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Can Yeast Infections Go Away on Their Own?

May 13, 2020 Read Time - 10 minutes

About Author

Medically reviewed by Dr Umer Khan, MD who is a Board Certified physician practicing in Pennsylvania. His special interests include wellness, longevity and medical IT.

Can Yeast Infections Go Away on Their Own?

Getting a yeast infection is inconvenient and can often come at the worst time. You might be wondering: Can a yeast infection go away on its own? How long will a yeast infection last without treatment? Read on to better understand yeast infections and what to do about it.

Will My Yeast Infection Go Away On It’s Own?

Unfortunately, there is no simple answer to this question. The length and type of treatment for a yeast infection varies greatly from person to person and depends on the individual symptoms and severity. Some mild yeast infections will go away on there own in a few days. For more severe yeast infections it could take up to two weeks to clear without treatment, meanwhile you may be stuck dealing with itchy and painful symptoms.

By forgoing diagnosis and treatment you are also at risk of falsely self diagnosing. Yeast infection symptoms can also be symptoms of certain STDs that require treatment. We’ll talk more about this later, first let’s cover the basics.

What is a Yeast Infection?

A yeast infection, also known as candida vulvovaginitis, is a common infection that 3 out of 4 women will experience throughout their lives. Yeast infections are not considered Sexually Transmitted Infections (STIs).

They can develop for a variety of reasons. Yeast infections most commonly refer to vaginal infections, but can also occur in other places in your body, such as your mouth or armpits. For our purposes, we’ll stick to vaginal yeast infections (though men can get yeast infections too).

Every woman’s vagina has a delicate balance of live bacteria and yeast cells. When this balance is thrown off, yeast cells can multiply, which often leads to a yeast infection. Yeast infections can develop because of lifestyle habits, environmental changes, skin-to-skin contact with someone that has a yeast infection, health conditions such as diabetes, and even other cyclical changes in a woman’s body.

The most common bacteria found in a healthy vagina are Lactobacillus acidophilus and help keep yeast levels in check. These bacteria moderate the growth of yeast cells and help susceptible parts of your body fight off infection.

You will most likely notice when this balance is thrown off because overproduction of yeast can cause an array of uncomfortable symptoms further listed below, which indicate a yeast infection. Treatments for yeast infections are easy to access and use.

While yeast infections may go away on their own, treatment is usually a preferable option, as the symptoms can be uncomfortable to deal with. Treatments for yeast infections are easy to access and use. By choosing not to treat your yeast infection, it may worsen and create a bigger problem.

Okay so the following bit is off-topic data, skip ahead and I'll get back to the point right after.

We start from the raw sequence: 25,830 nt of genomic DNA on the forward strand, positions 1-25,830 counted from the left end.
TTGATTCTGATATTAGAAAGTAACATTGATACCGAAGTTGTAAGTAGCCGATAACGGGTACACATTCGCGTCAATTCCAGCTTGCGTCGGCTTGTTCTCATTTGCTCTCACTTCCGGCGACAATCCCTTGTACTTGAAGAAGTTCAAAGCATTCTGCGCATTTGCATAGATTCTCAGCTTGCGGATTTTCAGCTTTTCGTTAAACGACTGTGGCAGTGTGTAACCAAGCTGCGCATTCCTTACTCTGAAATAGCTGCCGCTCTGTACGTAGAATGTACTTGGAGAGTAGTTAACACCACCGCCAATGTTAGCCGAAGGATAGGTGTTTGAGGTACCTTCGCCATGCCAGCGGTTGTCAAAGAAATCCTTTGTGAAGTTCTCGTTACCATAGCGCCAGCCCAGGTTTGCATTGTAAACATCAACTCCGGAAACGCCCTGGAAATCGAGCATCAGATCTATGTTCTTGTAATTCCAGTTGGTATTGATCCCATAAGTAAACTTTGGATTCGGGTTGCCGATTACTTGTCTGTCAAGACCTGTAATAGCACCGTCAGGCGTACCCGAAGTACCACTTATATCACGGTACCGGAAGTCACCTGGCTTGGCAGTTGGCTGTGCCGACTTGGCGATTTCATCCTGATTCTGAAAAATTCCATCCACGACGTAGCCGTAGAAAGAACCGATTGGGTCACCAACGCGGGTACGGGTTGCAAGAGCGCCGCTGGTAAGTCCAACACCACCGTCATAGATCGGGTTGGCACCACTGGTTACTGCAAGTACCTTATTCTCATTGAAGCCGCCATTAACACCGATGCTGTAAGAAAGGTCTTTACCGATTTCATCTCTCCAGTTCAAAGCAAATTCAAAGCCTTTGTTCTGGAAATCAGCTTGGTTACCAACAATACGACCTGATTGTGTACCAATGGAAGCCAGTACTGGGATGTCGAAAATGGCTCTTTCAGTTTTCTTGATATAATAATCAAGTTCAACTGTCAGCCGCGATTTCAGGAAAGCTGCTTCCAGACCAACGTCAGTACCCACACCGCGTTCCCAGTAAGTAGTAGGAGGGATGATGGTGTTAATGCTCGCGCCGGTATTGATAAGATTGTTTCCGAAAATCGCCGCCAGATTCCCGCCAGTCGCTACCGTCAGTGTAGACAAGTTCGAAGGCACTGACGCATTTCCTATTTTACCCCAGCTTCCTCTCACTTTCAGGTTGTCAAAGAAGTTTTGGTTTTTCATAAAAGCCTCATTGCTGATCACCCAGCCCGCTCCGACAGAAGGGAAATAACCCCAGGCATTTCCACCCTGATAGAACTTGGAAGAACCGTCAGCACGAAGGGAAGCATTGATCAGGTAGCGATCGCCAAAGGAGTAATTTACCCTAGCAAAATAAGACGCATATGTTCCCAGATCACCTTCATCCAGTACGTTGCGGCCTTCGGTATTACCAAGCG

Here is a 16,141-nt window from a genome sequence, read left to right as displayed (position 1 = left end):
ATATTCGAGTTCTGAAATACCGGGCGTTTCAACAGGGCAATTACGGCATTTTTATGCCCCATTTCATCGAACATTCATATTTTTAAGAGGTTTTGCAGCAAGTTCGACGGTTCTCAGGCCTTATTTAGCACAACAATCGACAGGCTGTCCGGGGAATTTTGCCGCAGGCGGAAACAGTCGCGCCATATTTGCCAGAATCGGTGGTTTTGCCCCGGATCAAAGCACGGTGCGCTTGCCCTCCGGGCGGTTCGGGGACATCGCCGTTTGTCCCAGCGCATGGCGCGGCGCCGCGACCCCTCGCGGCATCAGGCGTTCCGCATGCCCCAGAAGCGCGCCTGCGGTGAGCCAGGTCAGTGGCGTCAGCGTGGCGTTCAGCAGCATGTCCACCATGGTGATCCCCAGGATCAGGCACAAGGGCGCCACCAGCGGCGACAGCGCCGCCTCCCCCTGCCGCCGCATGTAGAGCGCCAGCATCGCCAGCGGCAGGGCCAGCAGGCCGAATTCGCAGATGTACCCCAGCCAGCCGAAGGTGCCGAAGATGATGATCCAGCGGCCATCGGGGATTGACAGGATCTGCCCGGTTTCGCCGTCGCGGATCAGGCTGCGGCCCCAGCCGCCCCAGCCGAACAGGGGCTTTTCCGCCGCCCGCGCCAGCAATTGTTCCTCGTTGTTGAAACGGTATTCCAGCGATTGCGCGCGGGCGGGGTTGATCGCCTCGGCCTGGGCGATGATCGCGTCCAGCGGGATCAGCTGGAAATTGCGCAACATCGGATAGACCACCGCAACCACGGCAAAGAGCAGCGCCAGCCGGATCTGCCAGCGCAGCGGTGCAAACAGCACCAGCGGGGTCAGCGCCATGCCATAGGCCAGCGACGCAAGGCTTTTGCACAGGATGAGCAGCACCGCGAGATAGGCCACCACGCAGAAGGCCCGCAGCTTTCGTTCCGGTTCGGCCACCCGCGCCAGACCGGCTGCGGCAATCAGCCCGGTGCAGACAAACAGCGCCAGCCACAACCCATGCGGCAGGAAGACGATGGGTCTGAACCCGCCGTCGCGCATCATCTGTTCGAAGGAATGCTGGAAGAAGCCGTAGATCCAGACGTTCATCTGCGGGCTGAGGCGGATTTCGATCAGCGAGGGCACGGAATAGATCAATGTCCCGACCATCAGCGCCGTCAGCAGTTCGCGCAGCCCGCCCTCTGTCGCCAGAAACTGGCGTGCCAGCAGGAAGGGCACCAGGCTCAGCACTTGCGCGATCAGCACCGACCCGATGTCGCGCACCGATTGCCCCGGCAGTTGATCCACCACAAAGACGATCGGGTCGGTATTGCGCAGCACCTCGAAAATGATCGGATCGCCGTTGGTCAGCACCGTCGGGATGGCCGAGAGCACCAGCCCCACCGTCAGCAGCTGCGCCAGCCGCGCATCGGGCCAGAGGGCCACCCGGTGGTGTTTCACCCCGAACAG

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How Do I Know If I Have a Yeast Infection?

The following are the most common symptoms of a vaginal yeast infection:

What does a yeast infection feel like?

  • Stinging sensations in the vagina or vulva
  • Persistent itchiness in the genital area
  • Pain during intercourse
  • Pain during urination
  • Stinging sensations in the vagina or vulva
  • Pain during intercourse

What does a yeast infection look like?

  • Thick, lumpy vaginal discharge
  • Redness in the vagina and vulva
  • Swelling of the labia and vulva

What does a yeast infection smell like?

  • Strong, musty odor
  • Fishy, sour odor
  • Otherwise abnormal smell

It is important to note that the symptoms of a vaginal yeast infection are like those of other STIs and genital infections. To be sure that you are experiencing a yeast infection, you should contact a doctor. Treatment for yeast infections are relatively straightforward, but by self-treating, you may inadvertently make the problem worse.

A PlushCare doctor can help advise by phone or video chat which steps to take and even prescribe necessary medication, (yes, an online doctor can prescribe medication!). To read more about how online doctor appointments work, including insurance and pricing information, click here.

Yeast Infection Treatment Options: What You Need to Know

Many women wonder will a yeast infection go away on its own? The answer depends on how serious it is. If you experience mild versions of the above symptoms, you may choose to let the yeast infection run its course, or use a home remedy to relieve your symptoms.

However, if your symptoms are uncomfortable and last more than 3 days, you may want to speak with your doctor and decide on a treatment plan.

OTC Treatment Options

  • Non-prescription vaginal creams and suppositories – Common brands are Monistat, Vagisil, and AZO Yeast, which contain ingredients designed to kill yeast upon contact. (Refrain from using condoms as a main form of birth control while on these such regimens, as the ingredients may also weaken latex). Creams are applied topically while suppositories are inserted into the vagina where they dissolve. These medicines can be purchased at any drug store and come in a variety of strengths to lengthen or shorten a treatment period.

Prescription Treatment Options

  • Prescription anti fungal pills – Anti fungal pills such as Diflucan are only available with a prescription, and require one pill to kill most yeast infections. For persistent yeast infections, your doctor may recommend you use this method.

Home Treatment Options

Many women prefer to use home remedies to get rid of yeast infections, especially if they have had a yeast infection before. Consult your doctor before you decide to go this route. Home remedies typically revolve around a common anti fungal property. This include:

  • Oil of Oregano – oil of oregano has strong antifungal powers and is taken orally (in a carrier oil, or highly diluted – NEVER in essential oil form) to ward off yeast infections.